The term AIDS comes from the acronym of the English expression Thecquired immuno defficiency ssyndrome, that means Acquired immunodeficiency syndrome.
Although AIDS is commonly identified as a disease, it is actually a syndrome.
The word syndrome characterizes a set of signs and symptoms that can be produced by more than one cause.
It is caused by a group of viruses called HIVthat invade certain cells - some types of white blood cells - responsible for defending the body.
Thus, the virus multiplies within these cells compromising the functioning of the human immune system, preventing it from performing its task properly, which is to protect it from external aggressions (by bacteria, other viruses, parasites and even cancer cells). ).
With the progressive damage to the immune system, the human body becomes increasingly susceptible to certain infections and tumors, known as opportunistic diseases, which eventually lead to death.
The acute phase (after 1 to 4 weeks of exposure and contamination) of the infection usually manifests as a flu-like condition (fever, malaise and body aches) that may be accompanied by red spots on the body and generalized adenopathy. (in different places in the body). The acute phase usually lasts from 1 to 2 weeks and can be confused with other viruses (influenza, mononucleosis, etc.) as well as unnoticed.
Acute phase symptoms are therefore nonspecific and common to many diseases, and do not in themselves allow the diagnosis of HIV infection, which can only be confirmed by the anti-HIV test, which should be done after 90 days (3 months). date of exposure or likely contamination.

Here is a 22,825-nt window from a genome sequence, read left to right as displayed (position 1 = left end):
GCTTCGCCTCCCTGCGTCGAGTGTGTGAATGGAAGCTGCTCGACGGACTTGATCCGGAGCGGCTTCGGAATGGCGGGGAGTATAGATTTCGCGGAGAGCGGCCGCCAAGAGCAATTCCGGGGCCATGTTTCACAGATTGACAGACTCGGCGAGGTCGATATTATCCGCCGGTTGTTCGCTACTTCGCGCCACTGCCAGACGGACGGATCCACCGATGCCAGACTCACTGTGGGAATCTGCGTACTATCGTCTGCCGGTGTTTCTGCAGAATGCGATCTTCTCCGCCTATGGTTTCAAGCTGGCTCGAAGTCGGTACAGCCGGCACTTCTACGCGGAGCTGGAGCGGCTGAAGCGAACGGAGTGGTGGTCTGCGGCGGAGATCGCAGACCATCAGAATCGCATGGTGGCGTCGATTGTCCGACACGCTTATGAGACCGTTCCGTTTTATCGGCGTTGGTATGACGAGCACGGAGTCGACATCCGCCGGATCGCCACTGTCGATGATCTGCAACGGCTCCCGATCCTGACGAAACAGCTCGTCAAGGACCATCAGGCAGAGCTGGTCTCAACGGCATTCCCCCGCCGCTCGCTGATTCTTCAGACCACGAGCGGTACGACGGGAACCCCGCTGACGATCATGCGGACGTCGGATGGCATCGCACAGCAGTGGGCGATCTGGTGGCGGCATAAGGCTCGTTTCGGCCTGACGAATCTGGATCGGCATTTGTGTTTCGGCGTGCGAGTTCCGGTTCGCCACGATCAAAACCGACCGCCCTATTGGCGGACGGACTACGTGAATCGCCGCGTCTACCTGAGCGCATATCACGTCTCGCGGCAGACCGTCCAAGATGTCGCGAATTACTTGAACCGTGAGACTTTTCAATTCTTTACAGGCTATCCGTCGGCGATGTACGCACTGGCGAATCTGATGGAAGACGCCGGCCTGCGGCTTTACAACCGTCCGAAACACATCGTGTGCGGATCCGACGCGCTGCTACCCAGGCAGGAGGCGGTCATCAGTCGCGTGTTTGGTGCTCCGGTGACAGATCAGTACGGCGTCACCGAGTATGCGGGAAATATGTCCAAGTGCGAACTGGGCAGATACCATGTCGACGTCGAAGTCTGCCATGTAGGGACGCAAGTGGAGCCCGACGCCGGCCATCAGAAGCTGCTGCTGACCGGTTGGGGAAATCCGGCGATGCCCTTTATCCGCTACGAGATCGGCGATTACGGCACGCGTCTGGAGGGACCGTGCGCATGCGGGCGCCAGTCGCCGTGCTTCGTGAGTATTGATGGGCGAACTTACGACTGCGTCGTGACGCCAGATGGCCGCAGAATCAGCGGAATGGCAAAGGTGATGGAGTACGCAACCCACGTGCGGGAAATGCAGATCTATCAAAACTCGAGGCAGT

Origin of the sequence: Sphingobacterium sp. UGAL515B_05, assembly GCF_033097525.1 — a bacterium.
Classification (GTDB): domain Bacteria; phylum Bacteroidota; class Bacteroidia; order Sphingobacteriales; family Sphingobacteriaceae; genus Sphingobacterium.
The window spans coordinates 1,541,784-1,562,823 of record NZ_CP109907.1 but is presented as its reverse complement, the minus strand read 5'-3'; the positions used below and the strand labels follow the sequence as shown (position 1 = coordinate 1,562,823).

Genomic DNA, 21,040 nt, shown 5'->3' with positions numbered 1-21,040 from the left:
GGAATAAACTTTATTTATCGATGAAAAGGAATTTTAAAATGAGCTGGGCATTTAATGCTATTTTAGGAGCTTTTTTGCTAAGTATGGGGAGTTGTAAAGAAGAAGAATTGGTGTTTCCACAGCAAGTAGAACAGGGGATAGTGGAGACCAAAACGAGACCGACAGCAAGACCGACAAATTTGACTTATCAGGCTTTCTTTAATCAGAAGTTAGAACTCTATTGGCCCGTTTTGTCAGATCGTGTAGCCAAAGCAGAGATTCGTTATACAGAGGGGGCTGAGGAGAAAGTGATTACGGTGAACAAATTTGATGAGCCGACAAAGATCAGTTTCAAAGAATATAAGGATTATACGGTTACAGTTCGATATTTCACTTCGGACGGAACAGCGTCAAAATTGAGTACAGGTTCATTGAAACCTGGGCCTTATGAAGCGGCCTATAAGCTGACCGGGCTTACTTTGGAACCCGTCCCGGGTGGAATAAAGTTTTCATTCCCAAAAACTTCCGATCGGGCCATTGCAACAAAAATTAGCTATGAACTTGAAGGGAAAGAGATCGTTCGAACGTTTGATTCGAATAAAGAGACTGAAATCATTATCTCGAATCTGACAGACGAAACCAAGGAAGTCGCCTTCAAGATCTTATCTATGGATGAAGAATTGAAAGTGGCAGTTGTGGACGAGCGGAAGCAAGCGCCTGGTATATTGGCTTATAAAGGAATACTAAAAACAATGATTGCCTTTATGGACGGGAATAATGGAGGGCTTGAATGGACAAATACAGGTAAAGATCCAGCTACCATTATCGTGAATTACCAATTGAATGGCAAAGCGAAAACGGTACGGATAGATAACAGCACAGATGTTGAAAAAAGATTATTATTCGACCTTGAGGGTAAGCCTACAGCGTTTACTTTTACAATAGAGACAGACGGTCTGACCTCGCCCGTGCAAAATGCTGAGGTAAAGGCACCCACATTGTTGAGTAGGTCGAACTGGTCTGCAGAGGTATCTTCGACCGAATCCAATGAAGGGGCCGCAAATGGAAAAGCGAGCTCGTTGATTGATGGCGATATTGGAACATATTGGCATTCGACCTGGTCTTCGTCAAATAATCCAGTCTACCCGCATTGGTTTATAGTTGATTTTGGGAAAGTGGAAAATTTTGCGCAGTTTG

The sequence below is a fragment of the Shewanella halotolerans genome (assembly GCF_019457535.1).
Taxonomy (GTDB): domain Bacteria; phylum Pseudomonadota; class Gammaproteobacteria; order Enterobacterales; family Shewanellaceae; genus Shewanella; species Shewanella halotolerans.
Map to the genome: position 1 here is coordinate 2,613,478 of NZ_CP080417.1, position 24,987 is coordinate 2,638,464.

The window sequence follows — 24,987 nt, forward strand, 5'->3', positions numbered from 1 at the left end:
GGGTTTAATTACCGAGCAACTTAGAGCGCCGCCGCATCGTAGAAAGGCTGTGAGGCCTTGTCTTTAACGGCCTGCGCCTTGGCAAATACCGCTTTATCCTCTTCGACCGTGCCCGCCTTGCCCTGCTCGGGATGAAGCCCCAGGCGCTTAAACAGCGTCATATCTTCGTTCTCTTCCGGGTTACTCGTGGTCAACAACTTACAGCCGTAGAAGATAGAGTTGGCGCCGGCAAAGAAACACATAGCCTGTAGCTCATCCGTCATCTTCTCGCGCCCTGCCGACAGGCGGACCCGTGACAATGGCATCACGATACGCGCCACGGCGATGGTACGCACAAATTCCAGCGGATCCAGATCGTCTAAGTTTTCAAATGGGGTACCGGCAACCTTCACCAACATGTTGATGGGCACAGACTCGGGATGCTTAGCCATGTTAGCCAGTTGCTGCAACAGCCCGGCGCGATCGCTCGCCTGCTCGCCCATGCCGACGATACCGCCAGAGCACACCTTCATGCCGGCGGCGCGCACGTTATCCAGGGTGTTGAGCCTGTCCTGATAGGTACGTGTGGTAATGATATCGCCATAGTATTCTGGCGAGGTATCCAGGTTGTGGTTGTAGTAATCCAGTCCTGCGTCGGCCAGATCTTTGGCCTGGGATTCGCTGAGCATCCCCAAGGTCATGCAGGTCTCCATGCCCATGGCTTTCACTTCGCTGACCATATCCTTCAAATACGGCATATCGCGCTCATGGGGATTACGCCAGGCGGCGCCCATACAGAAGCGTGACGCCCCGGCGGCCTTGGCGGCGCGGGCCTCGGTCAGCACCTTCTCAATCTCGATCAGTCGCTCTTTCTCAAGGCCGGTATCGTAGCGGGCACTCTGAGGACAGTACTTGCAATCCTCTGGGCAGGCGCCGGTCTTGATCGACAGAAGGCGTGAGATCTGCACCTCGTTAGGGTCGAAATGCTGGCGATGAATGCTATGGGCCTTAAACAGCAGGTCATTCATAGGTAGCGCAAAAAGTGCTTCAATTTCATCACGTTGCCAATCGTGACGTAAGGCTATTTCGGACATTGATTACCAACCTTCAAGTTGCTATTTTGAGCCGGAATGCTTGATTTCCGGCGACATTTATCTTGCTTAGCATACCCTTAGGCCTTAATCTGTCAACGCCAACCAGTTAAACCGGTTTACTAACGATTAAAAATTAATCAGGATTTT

The first cases of AIDS appeared in 1979 in the United States. In Brazil, the disease was first registered in 1982.
AIDS, Acquired Immunodeficiency Syndrome, HIV-disease.
Human Immunodeficiency Virus (HIV), with 2 known subtypes: HIV-1 and HIV-2.
Opportunistic diseases, such as miliary tuberculosis and certain pneumonias, some types of tumors, such as certain lymphomas and Kaposi's sarcoma. Neurological disorders.
- HIV passes from one person to another through blood and fluids contaminated with blood, semen, vaginal secretions and breast milk.
Transmission may occur in vaginal, oral and anal sex.
- Using syringes and needles contaminated by the virus.
- Social kisses (dry, closed-mouth kisses) are safe (zero risk) for virus transmission, even if one person has HIV. The same is true of handshakes and hugs.
- Open-mouth kisses are considered low risk for possible HIV transmission.
- Mothers with HIV may pass it on to their child during pregnancy, childbirth or breastfeeding.
From 3 to 10 (or more) years between contamination and onset of symptoms suggestive of AIDS.
There is currently no effective vaccine to prevent HIV infection. There are drugs that inhibit HIV replication, which should be used in combination, but there is still no talk of curing AIDS.
Opportunistic diseases are mostly treatable, but there is a need for continuous use of medications to control these manifestations.
In sexual transmission, safe sex is recommended: monogamous relationship with proven HIV-negative partner, condom use. It should be noted that condom use, while providing excellent protection, does not provide absolute protection (breakage, perforation, misuse, etc.).
- In blood transmission, caution is advised in the management of blood (use of disposable syringes, requiring all blood to be transfused to be previously tested for HIV, wearing gloves when handling potentially contaminated wounds or liquids).
- Avoid shared use of sharp objects such as razors, razors and cuticle pliers.
- Again, the safest way to prevent HIV infection is to have monogamous sex with a partner who has had tests and you know you are not infected.